In Dire Need of Donations, Red Cross Declares First-Ever National Blood Crisis

With fewer people donating blood during the COVID-19 pandemic, the American Red Cross says it has less than a one-day supply of the most needed blood types

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The American Red Cross has declared its first-ever national blood crisis, and it's making a desperate plea for blood donations.

As of Tuesday, the Red Cross had less than a one-day supply of the most needed blood types.

"Since December, the Red Cross has had to restrict the amount of blood that's going to area hospitals," said Kelly Isenor of the American Red Cross of Massachusetts. "Nationwide, it's about one out of every four requests we're able to fill."

COVID has led to a 10% decline in the number of people donating blood, and a 62% drop in donations from schools and colleges. It's the worst national shortage in a decade.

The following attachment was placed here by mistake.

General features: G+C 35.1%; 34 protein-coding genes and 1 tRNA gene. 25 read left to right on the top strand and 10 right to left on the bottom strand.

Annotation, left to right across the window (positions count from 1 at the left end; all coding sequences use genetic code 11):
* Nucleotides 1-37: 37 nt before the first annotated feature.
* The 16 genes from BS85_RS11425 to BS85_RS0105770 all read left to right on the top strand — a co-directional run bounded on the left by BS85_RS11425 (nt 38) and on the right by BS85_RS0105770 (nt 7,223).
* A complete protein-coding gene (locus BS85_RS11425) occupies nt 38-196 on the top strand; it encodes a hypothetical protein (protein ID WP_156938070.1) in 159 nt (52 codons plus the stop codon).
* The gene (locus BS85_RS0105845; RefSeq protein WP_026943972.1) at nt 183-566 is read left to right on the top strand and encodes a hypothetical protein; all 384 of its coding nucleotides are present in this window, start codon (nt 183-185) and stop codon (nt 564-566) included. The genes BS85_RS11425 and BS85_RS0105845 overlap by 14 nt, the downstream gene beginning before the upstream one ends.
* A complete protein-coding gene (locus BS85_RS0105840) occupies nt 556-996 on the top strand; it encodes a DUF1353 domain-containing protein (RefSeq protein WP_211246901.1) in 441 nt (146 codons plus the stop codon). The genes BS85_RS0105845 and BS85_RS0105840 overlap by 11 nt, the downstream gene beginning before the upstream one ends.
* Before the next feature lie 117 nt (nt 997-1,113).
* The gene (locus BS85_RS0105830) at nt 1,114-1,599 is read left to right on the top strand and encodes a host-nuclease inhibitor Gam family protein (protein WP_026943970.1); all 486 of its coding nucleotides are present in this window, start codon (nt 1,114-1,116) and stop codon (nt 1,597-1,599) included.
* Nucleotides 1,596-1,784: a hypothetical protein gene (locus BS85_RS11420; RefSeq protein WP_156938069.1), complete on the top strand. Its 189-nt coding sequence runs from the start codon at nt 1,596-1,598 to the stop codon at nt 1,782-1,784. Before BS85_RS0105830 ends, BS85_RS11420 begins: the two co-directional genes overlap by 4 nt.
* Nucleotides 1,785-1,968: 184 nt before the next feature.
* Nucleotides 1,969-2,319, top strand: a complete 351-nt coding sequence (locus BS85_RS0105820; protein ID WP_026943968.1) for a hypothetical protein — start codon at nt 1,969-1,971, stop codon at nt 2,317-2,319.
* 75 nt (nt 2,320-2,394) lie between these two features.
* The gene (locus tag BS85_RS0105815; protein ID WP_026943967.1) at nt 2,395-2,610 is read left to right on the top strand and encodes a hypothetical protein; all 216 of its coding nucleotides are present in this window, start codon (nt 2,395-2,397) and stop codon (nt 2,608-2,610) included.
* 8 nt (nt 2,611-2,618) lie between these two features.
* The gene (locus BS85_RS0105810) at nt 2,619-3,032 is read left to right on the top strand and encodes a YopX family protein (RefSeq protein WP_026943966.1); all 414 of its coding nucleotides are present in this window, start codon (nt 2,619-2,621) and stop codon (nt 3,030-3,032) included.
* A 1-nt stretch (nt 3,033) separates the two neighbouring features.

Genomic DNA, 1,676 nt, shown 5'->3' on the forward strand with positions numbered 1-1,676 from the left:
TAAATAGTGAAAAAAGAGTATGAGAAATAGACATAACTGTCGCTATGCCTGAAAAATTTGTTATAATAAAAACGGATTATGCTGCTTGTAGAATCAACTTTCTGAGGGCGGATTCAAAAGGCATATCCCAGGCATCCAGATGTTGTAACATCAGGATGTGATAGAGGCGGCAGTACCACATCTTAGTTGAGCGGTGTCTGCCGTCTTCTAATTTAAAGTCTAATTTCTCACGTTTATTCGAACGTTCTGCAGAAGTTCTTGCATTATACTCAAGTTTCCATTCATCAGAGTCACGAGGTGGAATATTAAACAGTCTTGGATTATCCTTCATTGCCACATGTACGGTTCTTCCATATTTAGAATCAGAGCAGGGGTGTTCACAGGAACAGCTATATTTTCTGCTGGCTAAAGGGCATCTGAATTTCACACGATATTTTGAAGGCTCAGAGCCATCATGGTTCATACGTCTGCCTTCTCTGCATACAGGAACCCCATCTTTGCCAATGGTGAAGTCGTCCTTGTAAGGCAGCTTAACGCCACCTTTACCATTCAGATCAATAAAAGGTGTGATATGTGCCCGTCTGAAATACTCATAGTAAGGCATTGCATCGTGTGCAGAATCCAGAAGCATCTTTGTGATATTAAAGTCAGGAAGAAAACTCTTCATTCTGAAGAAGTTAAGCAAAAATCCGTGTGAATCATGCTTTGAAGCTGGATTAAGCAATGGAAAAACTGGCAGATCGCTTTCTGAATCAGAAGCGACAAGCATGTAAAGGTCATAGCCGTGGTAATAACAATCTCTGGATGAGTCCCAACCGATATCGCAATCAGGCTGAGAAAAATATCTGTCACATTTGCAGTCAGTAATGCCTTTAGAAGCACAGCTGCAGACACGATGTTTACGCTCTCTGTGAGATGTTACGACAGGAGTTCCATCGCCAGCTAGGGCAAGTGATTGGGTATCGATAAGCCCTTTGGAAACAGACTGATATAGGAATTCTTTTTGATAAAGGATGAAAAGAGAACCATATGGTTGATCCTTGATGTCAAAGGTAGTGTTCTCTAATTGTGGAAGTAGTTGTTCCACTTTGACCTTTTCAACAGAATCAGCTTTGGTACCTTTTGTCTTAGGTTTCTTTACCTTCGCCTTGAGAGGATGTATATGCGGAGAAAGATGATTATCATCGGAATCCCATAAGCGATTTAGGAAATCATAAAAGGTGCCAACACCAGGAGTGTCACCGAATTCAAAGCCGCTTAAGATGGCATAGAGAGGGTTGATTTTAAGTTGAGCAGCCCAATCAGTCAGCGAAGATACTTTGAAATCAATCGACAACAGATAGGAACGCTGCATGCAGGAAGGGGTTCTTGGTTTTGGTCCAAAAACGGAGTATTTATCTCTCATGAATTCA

"It's one of those situations where we don't know where the need is going to be, but we have to do everything we can to make sure the blood is there when it's needed," said Isenor.

Caryn Goulet signed up to give blood in Dedham after getting a text alert about the desperate need.

"Everybody is tired. Everybody is busy, nobody feels like going out, but I just say, figure if it's one of my family members who needs the transfusion. I just have to do it," said Goulet.

All types of blood are needed, especially type O, the universal blood type.

The Red Cross also says these dangerously low blood supplies are forcing doctors to make difficult decisions about who gets blood transfusions and who doesn't.

One quarter of hospitals' needs aren't being met.

"We all realize hat this blood supply can't stay this low for this long without the thought of some pretty dire things happening," Isenor said.

The Red Cross says if you donate blood in January, there's an incentive. You'll be entered for a chance to win a trip to the Super Bowl in Los Angeles.

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